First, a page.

Quokka — Live JavaScript Scratchpad for Atom editor

  30 Aug 2017   3 min read

Few months ago we have introduced Quokka.js — Live Scratchpad for JavaScript in your editor, with access to your project’s files, inline reporting, code coverage, rich output formatting, automatic node packages installing, and much more.

Since then the tool had been downloaded around 200,000 times (for VS Code and JetBrains IDEs) and the number of active users is quickly growing. We are very excited to see people doing more interesting things (in addition to what we have already shared) with the help of Quokka.js, such as acing technical interviews and producing the awesome JavaScript show while using the tool to demonstrate async/await concepts.

Today I am happy to share one more reason to try Quokka, if you still haven’t — we have released Atom editor integration! We know many of you had been asking for it, so we are finally happy to announce it.

Quokka.js for Atom in action

It is very easy to start, just install the plugin in Atom, create a new Quokka JavaScript file with the `Cmd/Ctrl + K, J` keyboard shortcut (or `Cmd/Ctrl + K, T` for TypeScript), and you are ready to go.

Getting Started with Quokka.js in Atom

Here is a quick overview of what the tool can do for you (you may find detailed tutorial in our docs):

  • instantly runs your code with code coverage and rich inline output, you don’t even need to save the file;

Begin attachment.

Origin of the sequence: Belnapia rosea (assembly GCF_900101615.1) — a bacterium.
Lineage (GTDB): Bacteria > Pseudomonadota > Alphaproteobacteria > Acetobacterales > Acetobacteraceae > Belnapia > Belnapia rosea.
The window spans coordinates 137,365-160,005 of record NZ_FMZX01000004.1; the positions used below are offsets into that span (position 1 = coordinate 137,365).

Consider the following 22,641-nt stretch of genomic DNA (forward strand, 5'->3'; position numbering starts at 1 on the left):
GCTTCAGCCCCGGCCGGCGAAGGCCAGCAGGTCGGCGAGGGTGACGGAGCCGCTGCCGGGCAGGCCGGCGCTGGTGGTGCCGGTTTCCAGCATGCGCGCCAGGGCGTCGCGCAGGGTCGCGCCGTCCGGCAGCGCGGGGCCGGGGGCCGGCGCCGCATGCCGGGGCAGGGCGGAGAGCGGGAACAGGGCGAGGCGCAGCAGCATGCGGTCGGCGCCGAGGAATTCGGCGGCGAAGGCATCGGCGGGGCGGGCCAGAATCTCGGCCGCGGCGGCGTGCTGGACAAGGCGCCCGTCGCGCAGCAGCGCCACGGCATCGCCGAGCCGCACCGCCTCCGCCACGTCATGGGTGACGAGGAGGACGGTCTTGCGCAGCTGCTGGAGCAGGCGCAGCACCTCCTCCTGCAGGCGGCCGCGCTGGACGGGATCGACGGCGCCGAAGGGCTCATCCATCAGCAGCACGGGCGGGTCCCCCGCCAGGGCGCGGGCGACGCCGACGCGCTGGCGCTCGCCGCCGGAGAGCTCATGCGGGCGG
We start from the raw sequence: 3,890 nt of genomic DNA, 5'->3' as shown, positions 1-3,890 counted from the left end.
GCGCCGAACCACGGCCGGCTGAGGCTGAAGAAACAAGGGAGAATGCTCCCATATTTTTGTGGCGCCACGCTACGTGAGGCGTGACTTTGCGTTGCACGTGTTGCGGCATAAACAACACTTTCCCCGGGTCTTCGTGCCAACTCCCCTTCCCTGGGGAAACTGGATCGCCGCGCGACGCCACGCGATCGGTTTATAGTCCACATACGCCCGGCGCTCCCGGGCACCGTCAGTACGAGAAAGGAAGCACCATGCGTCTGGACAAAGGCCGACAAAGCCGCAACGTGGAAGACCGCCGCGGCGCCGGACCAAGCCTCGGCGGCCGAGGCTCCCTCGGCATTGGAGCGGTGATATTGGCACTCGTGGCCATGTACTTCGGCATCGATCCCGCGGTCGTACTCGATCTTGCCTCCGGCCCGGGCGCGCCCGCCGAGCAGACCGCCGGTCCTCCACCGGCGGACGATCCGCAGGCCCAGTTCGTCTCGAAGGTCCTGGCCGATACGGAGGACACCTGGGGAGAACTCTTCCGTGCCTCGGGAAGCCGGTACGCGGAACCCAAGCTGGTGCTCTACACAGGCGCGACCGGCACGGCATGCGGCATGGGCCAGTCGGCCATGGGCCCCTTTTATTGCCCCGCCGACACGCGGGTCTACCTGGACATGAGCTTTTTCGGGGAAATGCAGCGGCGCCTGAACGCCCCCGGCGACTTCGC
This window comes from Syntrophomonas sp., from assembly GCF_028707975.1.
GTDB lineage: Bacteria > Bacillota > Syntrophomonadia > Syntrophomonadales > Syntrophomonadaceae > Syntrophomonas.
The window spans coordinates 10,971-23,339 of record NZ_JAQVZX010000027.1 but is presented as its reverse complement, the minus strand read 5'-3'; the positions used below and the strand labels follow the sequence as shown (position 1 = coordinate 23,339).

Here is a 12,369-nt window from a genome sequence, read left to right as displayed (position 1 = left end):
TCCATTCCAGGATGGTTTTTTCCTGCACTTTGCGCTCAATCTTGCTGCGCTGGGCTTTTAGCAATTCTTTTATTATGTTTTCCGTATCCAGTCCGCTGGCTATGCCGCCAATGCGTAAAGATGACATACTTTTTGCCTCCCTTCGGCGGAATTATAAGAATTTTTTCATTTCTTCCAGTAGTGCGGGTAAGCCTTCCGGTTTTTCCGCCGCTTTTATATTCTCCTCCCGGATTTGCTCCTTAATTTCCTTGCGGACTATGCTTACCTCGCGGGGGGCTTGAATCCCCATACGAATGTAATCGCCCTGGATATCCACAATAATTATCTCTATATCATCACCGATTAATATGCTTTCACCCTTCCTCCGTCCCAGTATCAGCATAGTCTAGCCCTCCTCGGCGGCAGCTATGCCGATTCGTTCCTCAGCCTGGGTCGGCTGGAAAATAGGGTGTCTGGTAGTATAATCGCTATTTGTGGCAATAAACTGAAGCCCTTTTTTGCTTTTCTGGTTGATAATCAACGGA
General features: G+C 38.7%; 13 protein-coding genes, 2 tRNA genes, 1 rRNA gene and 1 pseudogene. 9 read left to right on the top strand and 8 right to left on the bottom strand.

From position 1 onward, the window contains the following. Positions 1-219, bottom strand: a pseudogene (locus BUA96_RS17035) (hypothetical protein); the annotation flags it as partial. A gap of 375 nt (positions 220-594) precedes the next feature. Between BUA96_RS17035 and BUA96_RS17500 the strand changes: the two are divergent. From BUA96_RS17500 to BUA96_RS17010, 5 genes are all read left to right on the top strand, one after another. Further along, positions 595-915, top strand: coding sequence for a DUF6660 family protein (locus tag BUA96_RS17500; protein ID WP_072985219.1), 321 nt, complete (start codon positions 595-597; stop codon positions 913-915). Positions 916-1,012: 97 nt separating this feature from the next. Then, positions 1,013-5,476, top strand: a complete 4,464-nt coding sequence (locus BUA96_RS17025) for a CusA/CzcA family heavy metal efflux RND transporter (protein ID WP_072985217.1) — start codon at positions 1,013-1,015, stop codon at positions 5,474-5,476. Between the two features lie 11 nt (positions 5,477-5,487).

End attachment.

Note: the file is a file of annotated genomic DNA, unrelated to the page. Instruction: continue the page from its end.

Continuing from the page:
• requires zero configuration by default;
  • runs in node, supports Babel, React JSX and TypeScript, also browser environment via jsdom;
  • can work in the context of your project and allows to import files and installed modules from it;
  • is hackable, so you can write and share plugins;
  • can install any missing node packages, resolve promises and observables on the fly.
Debugging Promises and Observables with Quokka.js

The tool is brought to you by Wallaby.js team and is built on top of the same technology used in our main product. So if you like Quokka.js, and you are ready to take your experiment to the next level, to start turning it into a feature and writing some tests, and would also like the same live editing features for your unit tests and all files of your project, and a lot more, then definitely check out Wallaby.js.

That’s it for the post, thanks for reading. Don’t forget to follow us on Twitter to stay up-to-date with the tool’s news, and happy experimenting with Quokka.js!